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Building a nursing legacy

Graber, Jennifer EdD, APRN, PMHCNS-BC; Saylor, Jennifer PhD, APRN, ACNS-BC; Jackson, Amy BSN; Hayes, Evelyn PhD, RN, MPH, FNP-BC

Author Information
doi: 10.1097/01.NURSE.0000753984.49583.a8
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HAVING DESIGNATED 2020 as the Year of the Nurse and Midwife, the World Health Organization extended the designation through 2021 to honor these age-old professions during the COVID-19 pandemic.1 As the most trusted profession, nursing is built on care, compassion, empathy, and knowledge.2 But how did it evolve into the profession it is today? To comprehend what it means to be a nurse requires an understanding of the career spectrum from nursing students to veteran experts in the field.

This article describes the Building Your Nursing Legacy project developed by the authors. It was based on a qualitative research study designed to focus on legacy building in the nursing profession as nurses progress from students to experts in their field. The project was inspired by a Presidential Call to Action that tasked chapters of the nursing honor society, Sigma Theta Tau International, also called Sigma, with developing strategies for establishing a living legacy.3

What is a legacy?

In the literature, legacy is often associated with end-of-career accomplishments or monetary awards in honor of individuals who have passed away, but building a legacy in nursing is more than financial donations. Everything an individual contributes to the profession supports an avenue for others to follow.4-8

More recently, nurses have been looking at legacy as an investment in future nurses in which every interaction with friends, colleagues, students, and patients provides opportunity to promote and advance the profession.6,9-11 This would redefine legacy as “a meaningful, lasting contribution to the people you touch by serving a greater cause” that “drive[s] results that have long value.”6,9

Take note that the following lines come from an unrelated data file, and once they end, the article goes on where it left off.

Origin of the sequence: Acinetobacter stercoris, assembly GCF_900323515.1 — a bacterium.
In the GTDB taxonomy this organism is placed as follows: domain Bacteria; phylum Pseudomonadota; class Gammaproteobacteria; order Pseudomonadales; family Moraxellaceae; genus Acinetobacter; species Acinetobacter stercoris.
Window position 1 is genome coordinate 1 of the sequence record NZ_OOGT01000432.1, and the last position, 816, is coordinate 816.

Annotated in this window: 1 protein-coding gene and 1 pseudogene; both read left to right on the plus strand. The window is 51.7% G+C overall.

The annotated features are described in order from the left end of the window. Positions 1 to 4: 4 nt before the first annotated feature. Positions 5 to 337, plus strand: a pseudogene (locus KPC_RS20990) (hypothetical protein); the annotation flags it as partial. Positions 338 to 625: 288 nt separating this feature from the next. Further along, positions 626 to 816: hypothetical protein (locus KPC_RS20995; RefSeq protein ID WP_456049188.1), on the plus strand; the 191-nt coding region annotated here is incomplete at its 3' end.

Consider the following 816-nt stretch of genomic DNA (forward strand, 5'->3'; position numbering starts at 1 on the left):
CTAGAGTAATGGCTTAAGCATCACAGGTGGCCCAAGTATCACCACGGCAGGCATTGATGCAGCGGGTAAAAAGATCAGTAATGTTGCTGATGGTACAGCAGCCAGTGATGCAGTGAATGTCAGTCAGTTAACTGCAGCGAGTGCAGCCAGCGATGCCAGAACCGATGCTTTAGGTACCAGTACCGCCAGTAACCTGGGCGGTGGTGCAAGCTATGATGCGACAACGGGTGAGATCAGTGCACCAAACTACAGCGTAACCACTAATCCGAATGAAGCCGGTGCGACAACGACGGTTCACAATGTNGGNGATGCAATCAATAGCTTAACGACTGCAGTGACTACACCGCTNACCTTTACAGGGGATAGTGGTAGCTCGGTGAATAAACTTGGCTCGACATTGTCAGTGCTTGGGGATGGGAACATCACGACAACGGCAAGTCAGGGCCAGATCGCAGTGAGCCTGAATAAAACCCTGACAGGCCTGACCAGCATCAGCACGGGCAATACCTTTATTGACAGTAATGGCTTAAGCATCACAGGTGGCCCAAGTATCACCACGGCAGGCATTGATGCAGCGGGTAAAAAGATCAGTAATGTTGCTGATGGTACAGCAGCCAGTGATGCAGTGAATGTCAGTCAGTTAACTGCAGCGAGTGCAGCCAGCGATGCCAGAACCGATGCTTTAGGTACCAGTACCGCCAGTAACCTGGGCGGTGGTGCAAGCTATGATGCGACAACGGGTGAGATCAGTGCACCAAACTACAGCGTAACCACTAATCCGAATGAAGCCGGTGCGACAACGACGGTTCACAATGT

Establishing a living legacy

The Building Your Nursing Legacy project described in this article was developed by researchers in a chapter of Sigma, which has focused on scholarship, service, and excellence for almost a century. A Presidential Call to Action communicated a core strategic value of establishing a living legacy and tasked chapters with its development. The project showcased legacy as more than just monetary donations or end-of-career objectives.12,13

Nurses today continue to value the same qualities that Florence Nightingale did more than 160 years ago: courage, tenacity, and competence to improve patient care and serve as agents of change.14 A nurse's legacy can help forge paths to impact healthcare both locally and globally.15 For example, in a 2016 study, Newton and Jones found that legacy can provide insight into cultural differences.16 Similarly, in 2014, Kennedy pointed out that new nurses do not simply learn job skills, but instead join “a profession with a legacy of service and social commitment.”17

Many nurse leaders have posed the question, “What will be your nursing legacy?” However, research on this topic has been almost nonexistent.18-21 One study on the legacy of mentor relationships found that, while experienced nurses had a lot to offer new nurses, their relationship was often reciprocal and benefited the experienced nurses as well.22 Building a legacy has a positive impact on nurses from all generations, regardless of their years of experience.

Legacy building fosters nursing engagement and leadership development.23 By nature, nursing is a caring profession. Feeling a sense of purpose and developing a personal and professional legacy is important for nurses to gain meaning from their work.

In 2015, Hinds and colleagues developed a career legacy map to help nurses maintain meaningfulness in their work and achieve positive career outcomes.24 This map is intended as a guide for nurses to achieve goals through meaningful and purposeful work. It helps them determine how to leave a legacy through education and change in healthcare. It uses two main questions: “What do you want to be better in nursing because of you and your efforts?” and “What would you like best to be known for by others?”24

Initiating the project